31 Defining application roles Sp_addapprole – create application roles sp_addapprole 'role', 'password' Sp_approlepassword – change application role password sp_approlepassword 'role', 'new_password' Sp_dropapprole – drop an application role sp_dropapprole 'role'

32 New application role

33 More Exercises Pages 360 Pages 365-368 Pages 374-378 Pages 382 (optional) Review the exercises with me to get the credit Next week - Chapters 12 and 13

34 Authentication strategy Use Windows authentication if: –You do not want to allow any connections other than trusted connections. –You want to manage account security and passwords through Windows or as domain accounts. Use Mixed mode if: –You need to support non-Windows clients. –You need to support clients that are not domain members. –You need to support Internet access. –You want to manage SQL Server security separately from Windows or domain security.

35 Windows login failures Wrong network libraries loaded – Only Named Pipes, TCP/IP Sockets, and Multiprotocol support trusted connections. No login name – You must create a login name for the user or for a group the user belongs to. Login denied – If login is denied for a user or a group the user belongs to, the user will not be able to connect to the server.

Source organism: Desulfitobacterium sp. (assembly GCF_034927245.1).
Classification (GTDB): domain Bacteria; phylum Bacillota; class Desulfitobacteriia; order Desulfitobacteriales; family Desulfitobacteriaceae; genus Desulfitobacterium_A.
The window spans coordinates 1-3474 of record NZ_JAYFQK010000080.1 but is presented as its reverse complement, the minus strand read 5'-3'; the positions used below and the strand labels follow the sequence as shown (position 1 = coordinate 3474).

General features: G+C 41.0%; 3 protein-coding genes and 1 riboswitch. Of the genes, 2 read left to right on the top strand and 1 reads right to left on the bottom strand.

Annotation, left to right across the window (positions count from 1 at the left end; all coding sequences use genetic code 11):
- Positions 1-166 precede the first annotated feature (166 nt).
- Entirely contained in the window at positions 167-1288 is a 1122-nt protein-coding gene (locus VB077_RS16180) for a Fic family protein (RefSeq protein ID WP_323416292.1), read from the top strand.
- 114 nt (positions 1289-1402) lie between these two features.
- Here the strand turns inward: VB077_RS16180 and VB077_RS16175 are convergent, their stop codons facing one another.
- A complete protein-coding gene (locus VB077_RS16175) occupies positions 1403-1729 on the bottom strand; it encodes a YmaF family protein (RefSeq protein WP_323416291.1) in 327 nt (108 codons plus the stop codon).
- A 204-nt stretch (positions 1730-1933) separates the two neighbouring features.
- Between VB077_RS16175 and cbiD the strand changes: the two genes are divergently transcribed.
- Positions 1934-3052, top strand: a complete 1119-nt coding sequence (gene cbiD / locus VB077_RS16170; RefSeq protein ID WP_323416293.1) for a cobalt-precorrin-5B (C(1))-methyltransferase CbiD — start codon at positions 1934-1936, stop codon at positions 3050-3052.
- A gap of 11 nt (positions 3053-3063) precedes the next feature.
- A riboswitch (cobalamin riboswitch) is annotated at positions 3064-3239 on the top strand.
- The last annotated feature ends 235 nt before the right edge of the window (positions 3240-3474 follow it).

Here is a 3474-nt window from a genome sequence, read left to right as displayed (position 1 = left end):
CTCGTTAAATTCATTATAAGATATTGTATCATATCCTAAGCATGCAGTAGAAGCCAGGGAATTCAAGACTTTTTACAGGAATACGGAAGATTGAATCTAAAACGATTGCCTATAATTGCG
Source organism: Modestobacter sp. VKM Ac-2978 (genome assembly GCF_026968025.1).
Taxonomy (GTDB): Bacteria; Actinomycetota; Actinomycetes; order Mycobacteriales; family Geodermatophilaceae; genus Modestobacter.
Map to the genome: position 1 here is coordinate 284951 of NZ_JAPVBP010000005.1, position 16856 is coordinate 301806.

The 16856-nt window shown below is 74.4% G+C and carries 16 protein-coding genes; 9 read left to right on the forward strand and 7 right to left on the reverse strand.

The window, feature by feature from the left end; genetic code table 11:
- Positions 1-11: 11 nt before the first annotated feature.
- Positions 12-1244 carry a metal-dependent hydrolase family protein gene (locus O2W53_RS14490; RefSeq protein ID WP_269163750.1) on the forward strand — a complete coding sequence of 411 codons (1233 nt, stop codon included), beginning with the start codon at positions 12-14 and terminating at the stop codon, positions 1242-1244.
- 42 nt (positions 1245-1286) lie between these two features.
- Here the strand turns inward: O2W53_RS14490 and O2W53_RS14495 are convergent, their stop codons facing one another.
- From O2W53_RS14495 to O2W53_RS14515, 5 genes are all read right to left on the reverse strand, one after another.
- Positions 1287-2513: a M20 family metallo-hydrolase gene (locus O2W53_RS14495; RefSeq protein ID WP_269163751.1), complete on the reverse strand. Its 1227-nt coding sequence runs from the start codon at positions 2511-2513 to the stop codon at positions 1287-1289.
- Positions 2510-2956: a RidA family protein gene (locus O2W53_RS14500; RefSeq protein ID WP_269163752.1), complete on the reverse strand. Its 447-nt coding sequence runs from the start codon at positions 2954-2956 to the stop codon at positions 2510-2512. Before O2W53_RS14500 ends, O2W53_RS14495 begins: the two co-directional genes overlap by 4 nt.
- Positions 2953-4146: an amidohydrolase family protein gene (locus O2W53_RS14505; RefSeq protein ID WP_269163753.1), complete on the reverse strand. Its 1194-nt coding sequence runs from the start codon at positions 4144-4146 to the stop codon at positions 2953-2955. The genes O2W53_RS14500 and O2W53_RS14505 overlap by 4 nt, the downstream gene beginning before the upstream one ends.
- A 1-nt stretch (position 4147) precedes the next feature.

36 SQL Server login failures Windows authentication mode – If the server is configured to support Windows authentication only, SQL Server logins are not permitted. Incorrect password – If a user forgets his/her password, a system administrator will have to change the password to a new, known value. Login deleted – Another possible cause is that the login name has been deleted.

37 Database Access (Authorization) Determine if you need the guest account Assign access rights need by all users to public role If the user will administer the database, make them a member of db_owner Use the database roles whenever possible Use a user defined role if existing roles do not satisfy the security needs Use views and stored procedures to limit access to database tables

38 Database permission notes If a login name has not been mapped to a database user, access is through the Guest account only (if any). All database users are members of the public role. Access permissions are cumulative of all role memberships and explicit assignments. Denied access takes precedence over granted access.